It’s arguable whether Team Salvato deserve some goodwill for their presentation of the suicide as its more upsetting than horrifying, but they certainly don’t earn any brownie points for dealing with mental illness beyond that point. One of the girls is shown to have an interest with knives with inevitably ends with scenes of her cutting herself and stabbing herself to death once you reject her advances. Another is shown to be anxious about her interest in manga; in one throwaway scare with the text in a different creepier font she blurts out that her “dad would beat the shit out of her if he found this”. Neither of these characters are explored beyond a surface level, their emotional scars are brought up to be quick “gotchas” and nothing more. To juxtapose the mundane cutesy first act Doki Doki Literature plows through as much disturbing material as it can come up with as depression porn in a manner that comes off as too mean spirited and exploitative to say anything of significance.

The question is; if Doki Doki Literature Club isn’t interested in its own characters, mental illness or saying something through its playing with form then what exactly is its purpose? Perhaps the truth of the matter is exposed towards the end of the game, where all the characters apart from one have been “deleted” and you’re locked into an endless fourth wall breaking chat with the main antagonist. During this scene there is a hidden jump scare that only triggers if the game detects that you’re using some form of streaming software, presumably to give birth to some “Streamers React To” compilations on Youtube that easily go viral. Doki Doki Literature Club isn’t interested in creating discussion as much as it is in creating reactions.

It would explain why the game ignores its own fiction to revel in meta “what if your software was haunted” creepypasta bullshit. A lot of people compare the game to 2015’s meta indie hit Undertale, but Undertale is much more successful because it uses its identity in both form and fiction as a coherent argument for empathy. Doki Doki Literature Club throws its fiction out the window so it can feel itself through the form, pandering to the sort of crowd who assume anything self-aware is inherently genius. Revisiting the game after you’ve seen it through to the end you’ll notice more and more of its self-congratulatory foreshadowing, which only makes the fact that the game’s gimmicks have no real point to them all the more obnoxious.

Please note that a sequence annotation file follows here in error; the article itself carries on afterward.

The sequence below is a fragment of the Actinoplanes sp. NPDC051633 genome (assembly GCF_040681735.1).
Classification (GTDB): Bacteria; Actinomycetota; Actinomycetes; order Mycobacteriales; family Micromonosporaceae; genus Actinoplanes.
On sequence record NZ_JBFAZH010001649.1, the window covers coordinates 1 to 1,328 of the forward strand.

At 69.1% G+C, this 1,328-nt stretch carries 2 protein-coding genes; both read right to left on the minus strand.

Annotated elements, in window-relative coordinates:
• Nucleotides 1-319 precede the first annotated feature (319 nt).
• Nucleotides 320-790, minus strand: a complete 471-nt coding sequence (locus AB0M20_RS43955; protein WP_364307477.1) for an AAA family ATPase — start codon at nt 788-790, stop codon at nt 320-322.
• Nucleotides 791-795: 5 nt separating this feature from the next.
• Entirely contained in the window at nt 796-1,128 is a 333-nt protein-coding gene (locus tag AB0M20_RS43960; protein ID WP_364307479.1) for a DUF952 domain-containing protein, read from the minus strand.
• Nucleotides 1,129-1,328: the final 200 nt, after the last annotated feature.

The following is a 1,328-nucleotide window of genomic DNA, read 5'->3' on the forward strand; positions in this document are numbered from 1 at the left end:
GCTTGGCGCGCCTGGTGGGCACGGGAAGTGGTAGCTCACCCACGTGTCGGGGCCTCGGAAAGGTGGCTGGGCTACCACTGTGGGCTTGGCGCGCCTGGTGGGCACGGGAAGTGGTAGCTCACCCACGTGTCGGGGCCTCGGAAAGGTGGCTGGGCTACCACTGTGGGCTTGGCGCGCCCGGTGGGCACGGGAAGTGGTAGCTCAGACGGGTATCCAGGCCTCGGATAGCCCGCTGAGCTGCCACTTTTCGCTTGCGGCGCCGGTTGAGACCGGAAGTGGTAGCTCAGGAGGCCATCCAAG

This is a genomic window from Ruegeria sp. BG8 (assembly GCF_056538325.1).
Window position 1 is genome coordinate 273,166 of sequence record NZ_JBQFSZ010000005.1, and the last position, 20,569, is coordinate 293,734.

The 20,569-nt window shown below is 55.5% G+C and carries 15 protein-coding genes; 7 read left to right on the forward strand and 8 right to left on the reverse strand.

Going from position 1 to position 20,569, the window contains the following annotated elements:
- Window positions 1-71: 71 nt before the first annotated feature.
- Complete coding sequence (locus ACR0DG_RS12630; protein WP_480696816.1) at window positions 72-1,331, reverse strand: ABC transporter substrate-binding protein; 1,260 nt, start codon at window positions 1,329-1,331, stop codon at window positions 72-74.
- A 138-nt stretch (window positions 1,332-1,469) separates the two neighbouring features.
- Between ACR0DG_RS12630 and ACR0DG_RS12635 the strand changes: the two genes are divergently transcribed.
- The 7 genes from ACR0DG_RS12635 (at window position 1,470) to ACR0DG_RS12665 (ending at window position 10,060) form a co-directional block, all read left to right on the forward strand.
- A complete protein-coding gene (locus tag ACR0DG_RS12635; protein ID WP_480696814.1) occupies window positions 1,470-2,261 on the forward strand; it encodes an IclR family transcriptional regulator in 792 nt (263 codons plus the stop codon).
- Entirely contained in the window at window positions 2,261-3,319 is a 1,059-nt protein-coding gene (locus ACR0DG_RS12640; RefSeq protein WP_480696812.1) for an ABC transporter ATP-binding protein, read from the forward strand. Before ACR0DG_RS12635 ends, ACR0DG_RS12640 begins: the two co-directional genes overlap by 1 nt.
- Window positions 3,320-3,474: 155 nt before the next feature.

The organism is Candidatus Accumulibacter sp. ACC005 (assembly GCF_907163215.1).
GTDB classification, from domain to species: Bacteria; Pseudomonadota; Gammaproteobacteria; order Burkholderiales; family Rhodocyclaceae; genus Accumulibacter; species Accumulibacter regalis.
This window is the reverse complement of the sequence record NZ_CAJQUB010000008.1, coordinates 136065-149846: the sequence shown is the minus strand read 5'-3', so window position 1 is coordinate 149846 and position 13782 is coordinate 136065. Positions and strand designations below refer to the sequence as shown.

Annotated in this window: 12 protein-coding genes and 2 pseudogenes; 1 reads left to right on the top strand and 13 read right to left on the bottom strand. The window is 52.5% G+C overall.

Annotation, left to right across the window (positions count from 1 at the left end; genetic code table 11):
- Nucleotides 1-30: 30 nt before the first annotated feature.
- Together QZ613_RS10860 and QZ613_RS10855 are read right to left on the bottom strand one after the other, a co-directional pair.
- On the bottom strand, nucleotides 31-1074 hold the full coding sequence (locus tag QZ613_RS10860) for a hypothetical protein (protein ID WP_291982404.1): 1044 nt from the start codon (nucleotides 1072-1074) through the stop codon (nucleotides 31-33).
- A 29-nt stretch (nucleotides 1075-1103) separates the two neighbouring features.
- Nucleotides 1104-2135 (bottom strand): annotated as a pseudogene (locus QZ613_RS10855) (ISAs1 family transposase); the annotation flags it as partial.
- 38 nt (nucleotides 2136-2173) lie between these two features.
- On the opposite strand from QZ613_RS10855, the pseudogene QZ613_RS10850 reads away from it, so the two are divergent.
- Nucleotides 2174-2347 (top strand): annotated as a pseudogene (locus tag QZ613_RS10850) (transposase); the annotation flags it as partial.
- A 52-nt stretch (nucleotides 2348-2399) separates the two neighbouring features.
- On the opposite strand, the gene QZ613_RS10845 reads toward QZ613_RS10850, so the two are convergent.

In an interview with Siliconera Dan Salvato claimed that part of the motivation for making Doki Doki Literature Club was “ wanting to demonstrate what the visual novel medium is capable of doing”. Perhaps we should point out to Mr Salvato, that visual novels have been demonstrating that themselves just fine for decades now. The idea that you need a game that barks for attention and talks directly to the player to substantiate its own importance to convince the uninitiated of the value of visual novels is rooted in cynicism. So it’s apropos that Doki Doki Literature Club is a game that built its audience through whispers, because if everyone was listening they’d realise how little it has to say.

You can follow me on Twitter @Lesmocon , I’ll probably block you if you yell at me but I’ll still appreciate the brief company